He probably would have been delighted by – and certainly modestly sceptical of – Alan Bennett’s appraisal, in the posthumous publication of a catalogue of his pictures in Artwork, that he was “an heir to Ardizzone, Bawden and Ravilious.”
Peter Campbell was born in Wellington, New Zealand in 1937. In 1960 he emigrated to London where he lived for the rest of his life. He died in 2011.
The latest episode of the Octavian Report – Rostrum coronavirus crisis podcast features Wayne Rebhorn. The latest episode of our coronavirus crisis podcast features Wayne Rebhorn of the University of Texas at Austin. Wayne is the author of an acclaimed translation of Giovanni Boccaccio’s Decameron, perhaps the paradigmatic work of pandemic literature.
The Decameron is set among a group of witty, earthy social isolators who have fled the plague ravaging Florence. We spoke with Wayne about Boccaccio and his most famous work, the conditions that helped birth it, and what we can learn from them in our current situation.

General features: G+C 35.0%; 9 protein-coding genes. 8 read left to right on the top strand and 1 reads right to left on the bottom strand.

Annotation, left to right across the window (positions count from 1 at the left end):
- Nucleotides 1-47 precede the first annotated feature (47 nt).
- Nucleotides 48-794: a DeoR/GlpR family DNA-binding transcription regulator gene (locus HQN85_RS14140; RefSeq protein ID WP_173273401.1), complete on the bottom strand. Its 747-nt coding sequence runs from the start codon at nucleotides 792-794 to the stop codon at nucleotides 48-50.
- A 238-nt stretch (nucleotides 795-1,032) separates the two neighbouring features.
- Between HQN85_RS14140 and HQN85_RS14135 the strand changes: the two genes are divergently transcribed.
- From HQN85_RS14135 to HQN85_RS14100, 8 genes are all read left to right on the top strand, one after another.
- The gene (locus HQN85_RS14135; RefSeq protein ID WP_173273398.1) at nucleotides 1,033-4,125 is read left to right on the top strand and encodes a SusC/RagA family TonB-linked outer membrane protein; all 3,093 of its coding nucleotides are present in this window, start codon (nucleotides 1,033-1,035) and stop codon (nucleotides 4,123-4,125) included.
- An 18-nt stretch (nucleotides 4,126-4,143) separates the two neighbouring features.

Before she published “Silent Spring,” one of the most influential books of the last century, Rachel Carson was a young aspiring poet and then a graduate student in marine biology. Although she couldn’t swim and disliked boats, Carson fell in love with the ocean. Her early books—including “The Sea Around Us,” “The Edge of the Sea” and “Under the Sea Wind”—were like no other nature writing of their time,
Jill Lepore says: Carson made you feel you were right there with her, gazing into the depths of a tide pool or lying in a cave lined with sea sponges. Lepore notes that Carson was wondering about a warming trend in the ocean as early as the 1940s, and was planning to explore it after the publication of “Silent Spring.” If she had not died early, of cancer, could Carson have brought climate change to national attention well before it was too late?
Excerpts from Carson’s work were read by Charlayne Woodard, and used with permission of Carson’s estate.
Rachel Louise Carson (May 27, 1907 – April 14, 1964) was an American marine biologist, author, and conservationist whose book Silent Spring and other writings are credited with advancing the global environmental movement.
Carson began her career as an aquatic biologist in the U.S. Bureau of Fisheries, and became a full-time nature writer in the 1950s. Her widely praised 1951 bestseller The Sea Around Us won her a U.S. National Book Award, recognition as a gifted writer, and financial security. Her next book, The Edge of the Sea, and the reissued version of her first book, Under the Sea Wind, were also bestsellers. This sea trilogy explores the whole of ocean life from the shores to the depths.